Edwards daughter campaigns at AZD
The women's visit was part of a continuing initiative by Dartmouth Students for John Edwards 2008 to create a strong Edwards support base on campus. The initiative began with an appearance by Elizabeth Edwards in October.
Michelman, the former president of NARAL Pro-Choice America and a well-known women's rights advocate, has been named one of Washingtonian magazine's 100 most influential women on Capitol Hill and one of Vanity Fair's 200 most important American women legends.
Cate Edwards is a graduate of Princeton University and a current Harvard Law School student.
Michelman opened the discussion by sharing her reasons for endorsing John Edwards over other candidates, specifically Hillary Clinton.
"A lot of people were surprised that given the historic nature of the first serious woman running for president, that I [did not] automatically jump aboard ... . While it is exciting to have Hillary running, and she is a very strong candidate, that is to be recognized. I think what's most important is that we change history, not that we just make history ... and that we vote for the person who will do the right thing and the good thing."
Michelman emphasized that Edwards is the candidate who will best address issues that are important to women, including ending the war in Iraq and providing universal healthcare.
Gearing her portion of the discussion toward the young audience, mostly comprised of sorority women, Edwards began by stressing the importance of voting among women aged 18-24, an age bracket she called "the missing vote." She also highlighted her father's daring platform as setting him apart from other candidates.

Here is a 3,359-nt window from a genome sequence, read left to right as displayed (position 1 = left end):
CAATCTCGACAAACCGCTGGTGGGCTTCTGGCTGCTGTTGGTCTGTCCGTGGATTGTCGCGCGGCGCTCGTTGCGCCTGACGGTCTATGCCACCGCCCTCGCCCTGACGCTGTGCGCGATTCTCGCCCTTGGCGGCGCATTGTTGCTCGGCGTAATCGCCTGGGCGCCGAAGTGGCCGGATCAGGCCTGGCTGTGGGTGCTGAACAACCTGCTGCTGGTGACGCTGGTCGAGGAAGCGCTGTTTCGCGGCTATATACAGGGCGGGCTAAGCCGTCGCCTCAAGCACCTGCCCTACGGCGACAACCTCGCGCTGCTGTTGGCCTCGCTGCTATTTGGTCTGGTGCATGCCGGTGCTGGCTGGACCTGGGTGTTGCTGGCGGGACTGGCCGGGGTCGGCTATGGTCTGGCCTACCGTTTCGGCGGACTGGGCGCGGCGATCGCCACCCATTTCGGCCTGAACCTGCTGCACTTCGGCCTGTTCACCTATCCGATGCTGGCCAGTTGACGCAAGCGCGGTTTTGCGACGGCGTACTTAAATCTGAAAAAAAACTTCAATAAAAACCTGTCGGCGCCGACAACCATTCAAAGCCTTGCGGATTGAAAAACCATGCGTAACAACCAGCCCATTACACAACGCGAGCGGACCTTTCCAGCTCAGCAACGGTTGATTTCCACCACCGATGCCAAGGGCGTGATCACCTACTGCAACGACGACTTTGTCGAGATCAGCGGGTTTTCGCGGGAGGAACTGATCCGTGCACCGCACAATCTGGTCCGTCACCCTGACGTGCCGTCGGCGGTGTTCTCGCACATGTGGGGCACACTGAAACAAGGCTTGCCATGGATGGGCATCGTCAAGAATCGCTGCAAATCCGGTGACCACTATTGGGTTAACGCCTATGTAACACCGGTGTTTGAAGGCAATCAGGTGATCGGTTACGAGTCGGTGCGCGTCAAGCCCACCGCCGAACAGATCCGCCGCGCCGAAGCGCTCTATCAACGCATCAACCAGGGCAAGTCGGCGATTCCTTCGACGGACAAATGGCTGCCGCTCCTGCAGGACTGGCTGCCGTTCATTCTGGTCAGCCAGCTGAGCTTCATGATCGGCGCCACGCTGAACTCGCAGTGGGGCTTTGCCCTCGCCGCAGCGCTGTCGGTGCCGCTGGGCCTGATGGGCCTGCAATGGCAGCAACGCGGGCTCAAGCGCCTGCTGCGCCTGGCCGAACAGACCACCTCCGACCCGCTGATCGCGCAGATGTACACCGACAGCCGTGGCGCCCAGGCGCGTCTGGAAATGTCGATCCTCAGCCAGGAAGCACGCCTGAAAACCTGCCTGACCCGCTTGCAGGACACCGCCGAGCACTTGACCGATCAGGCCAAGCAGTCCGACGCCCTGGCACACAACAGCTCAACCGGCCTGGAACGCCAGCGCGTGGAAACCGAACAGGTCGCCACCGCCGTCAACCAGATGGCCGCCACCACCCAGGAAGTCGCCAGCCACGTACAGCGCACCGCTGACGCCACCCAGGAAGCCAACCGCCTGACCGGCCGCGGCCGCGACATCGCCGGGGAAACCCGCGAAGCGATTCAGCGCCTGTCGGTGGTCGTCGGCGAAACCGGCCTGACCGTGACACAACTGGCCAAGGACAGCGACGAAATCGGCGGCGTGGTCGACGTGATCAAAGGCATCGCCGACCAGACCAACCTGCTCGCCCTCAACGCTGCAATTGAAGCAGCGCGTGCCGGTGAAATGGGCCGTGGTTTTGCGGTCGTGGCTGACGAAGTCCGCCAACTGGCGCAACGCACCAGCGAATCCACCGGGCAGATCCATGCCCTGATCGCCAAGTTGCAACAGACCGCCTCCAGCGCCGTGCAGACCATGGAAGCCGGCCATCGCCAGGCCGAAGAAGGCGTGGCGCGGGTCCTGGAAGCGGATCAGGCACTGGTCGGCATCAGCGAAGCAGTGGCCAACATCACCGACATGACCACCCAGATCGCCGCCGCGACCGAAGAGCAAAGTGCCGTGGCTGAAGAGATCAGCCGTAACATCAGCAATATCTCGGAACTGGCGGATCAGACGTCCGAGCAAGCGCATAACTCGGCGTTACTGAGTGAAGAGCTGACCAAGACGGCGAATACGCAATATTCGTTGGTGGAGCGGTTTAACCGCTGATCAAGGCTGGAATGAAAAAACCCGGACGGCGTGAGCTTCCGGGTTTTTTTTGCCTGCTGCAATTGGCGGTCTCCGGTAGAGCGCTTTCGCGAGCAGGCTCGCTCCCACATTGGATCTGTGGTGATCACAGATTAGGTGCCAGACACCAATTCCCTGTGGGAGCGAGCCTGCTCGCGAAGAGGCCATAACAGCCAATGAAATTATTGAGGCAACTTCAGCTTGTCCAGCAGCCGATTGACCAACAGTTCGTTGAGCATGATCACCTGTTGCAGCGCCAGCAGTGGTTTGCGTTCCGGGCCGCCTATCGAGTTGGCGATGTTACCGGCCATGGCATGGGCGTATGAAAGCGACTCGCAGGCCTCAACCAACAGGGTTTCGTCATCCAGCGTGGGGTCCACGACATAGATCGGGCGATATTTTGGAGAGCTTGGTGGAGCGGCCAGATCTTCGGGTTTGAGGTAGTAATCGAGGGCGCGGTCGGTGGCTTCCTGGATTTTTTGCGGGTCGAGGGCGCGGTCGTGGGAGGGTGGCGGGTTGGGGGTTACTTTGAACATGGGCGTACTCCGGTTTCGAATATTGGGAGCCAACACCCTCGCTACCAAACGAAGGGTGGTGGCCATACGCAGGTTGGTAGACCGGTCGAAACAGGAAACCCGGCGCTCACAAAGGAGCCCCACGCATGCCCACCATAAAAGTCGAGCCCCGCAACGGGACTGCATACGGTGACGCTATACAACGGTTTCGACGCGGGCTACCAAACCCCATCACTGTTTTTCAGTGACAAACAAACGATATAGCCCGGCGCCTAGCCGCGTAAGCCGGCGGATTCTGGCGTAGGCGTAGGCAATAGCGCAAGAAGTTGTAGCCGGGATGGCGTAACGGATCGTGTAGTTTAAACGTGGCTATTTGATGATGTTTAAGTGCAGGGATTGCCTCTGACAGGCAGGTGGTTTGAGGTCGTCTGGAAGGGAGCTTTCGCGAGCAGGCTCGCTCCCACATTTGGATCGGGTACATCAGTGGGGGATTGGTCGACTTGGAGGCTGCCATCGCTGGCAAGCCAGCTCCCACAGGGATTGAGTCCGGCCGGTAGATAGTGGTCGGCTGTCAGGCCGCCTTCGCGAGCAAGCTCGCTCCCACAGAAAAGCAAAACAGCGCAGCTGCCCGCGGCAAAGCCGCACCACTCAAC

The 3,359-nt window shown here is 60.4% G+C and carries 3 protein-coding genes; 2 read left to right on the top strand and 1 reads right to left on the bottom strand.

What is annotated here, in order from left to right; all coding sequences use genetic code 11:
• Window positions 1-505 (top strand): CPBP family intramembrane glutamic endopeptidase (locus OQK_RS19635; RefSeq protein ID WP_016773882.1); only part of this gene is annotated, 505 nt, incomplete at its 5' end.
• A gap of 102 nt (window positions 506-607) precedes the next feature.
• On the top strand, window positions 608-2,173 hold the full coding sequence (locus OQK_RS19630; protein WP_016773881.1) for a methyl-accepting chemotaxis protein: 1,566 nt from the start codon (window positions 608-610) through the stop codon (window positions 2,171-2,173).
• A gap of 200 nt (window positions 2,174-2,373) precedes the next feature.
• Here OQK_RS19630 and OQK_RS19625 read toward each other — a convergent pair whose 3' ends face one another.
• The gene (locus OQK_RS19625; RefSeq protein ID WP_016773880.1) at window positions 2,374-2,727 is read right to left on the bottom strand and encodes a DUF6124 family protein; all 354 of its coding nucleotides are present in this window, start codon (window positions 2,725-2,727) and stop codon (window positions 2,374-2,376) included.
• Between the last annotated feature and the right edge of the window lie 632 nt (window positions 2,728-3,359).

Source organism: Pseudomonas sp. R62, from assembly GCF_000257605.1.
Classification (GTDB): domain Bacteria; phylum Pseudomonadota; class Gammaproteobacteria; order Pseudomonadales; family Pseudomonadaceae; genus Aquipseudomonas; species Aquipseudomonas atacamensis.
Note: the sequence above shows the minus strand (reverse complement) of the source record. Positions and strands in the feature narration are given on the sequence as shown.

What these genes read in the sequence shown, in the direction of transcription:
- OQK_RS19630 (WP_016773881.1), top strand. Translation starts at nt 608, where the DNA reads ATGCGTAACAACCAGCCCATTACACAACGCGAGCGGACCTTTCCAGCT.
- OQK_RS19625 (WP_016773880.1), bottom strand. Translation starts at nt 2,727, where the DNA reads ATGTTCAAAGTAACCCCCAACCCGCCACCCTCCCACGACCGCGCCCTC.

"The thing that I think that my dad brings to the table that no other candidate does in a meaningful way is big, bold changes," she said, referring specifically to her father's proposed energy and universal healthcare plans.
The audience was responsible for shaping the discussion, raising many issues ranging from gay rights to public education, reproductive choice, the war in Iraq and environmental legislation.
John Edwards' platform of equality pervaded many of Michelman's and Edward's responses. Although the women addressed numerous issues in depth, Cate Edwards acknowledged that it is difficult to fully represent her father in his absence.
"It's sort of hard not being the candidate to get all of his policies and ideas across in an effective way," she told The Dartmouth. "I like to come out and speak with young people, especially students here in New Hampshire, because there's an incredible opportunity to really shape the future of the country, the future of the Democratic Party with votes here. I would encourage all students at Dartmouth to get involved and to learn as much as they can about the candidates."
Katherine Hilton '09 said the talk was effective in strengthening their support for Edwards.
"I came into this event an Edwards supporter," Hilton said. "I've been an Edwards supporter for a while. There were some issues I was a little unsure of because I am a very strong feminist and a very strong supporter of GLBT rights. I knew he was the right candidate for a lot of domestic issues but the talk really reassured me that he definitely can be the right candidate for international issues. The underlying principle of representing the marginalized and giving a voice to people who don't have a voice is something that I feel very strongly about."
Others simply appreciated the opportunity to have an informal discussion with political figures.
"I really enjoyed the event because I liked the intimate feel that it had," Jordan Osserman '11 said. "I thought it was different from the other campaign events that have come to campus recently in the way that it was very relaxed and informal. Both of the people representing Edwards were willing to talk in depth and bring personal experience into their conversation. It gave me a positive impression of the campaign because I liked the way that we were treated."
John Edwards himself will speak at 5:45 p.m. on Monday at the Top of the Hop.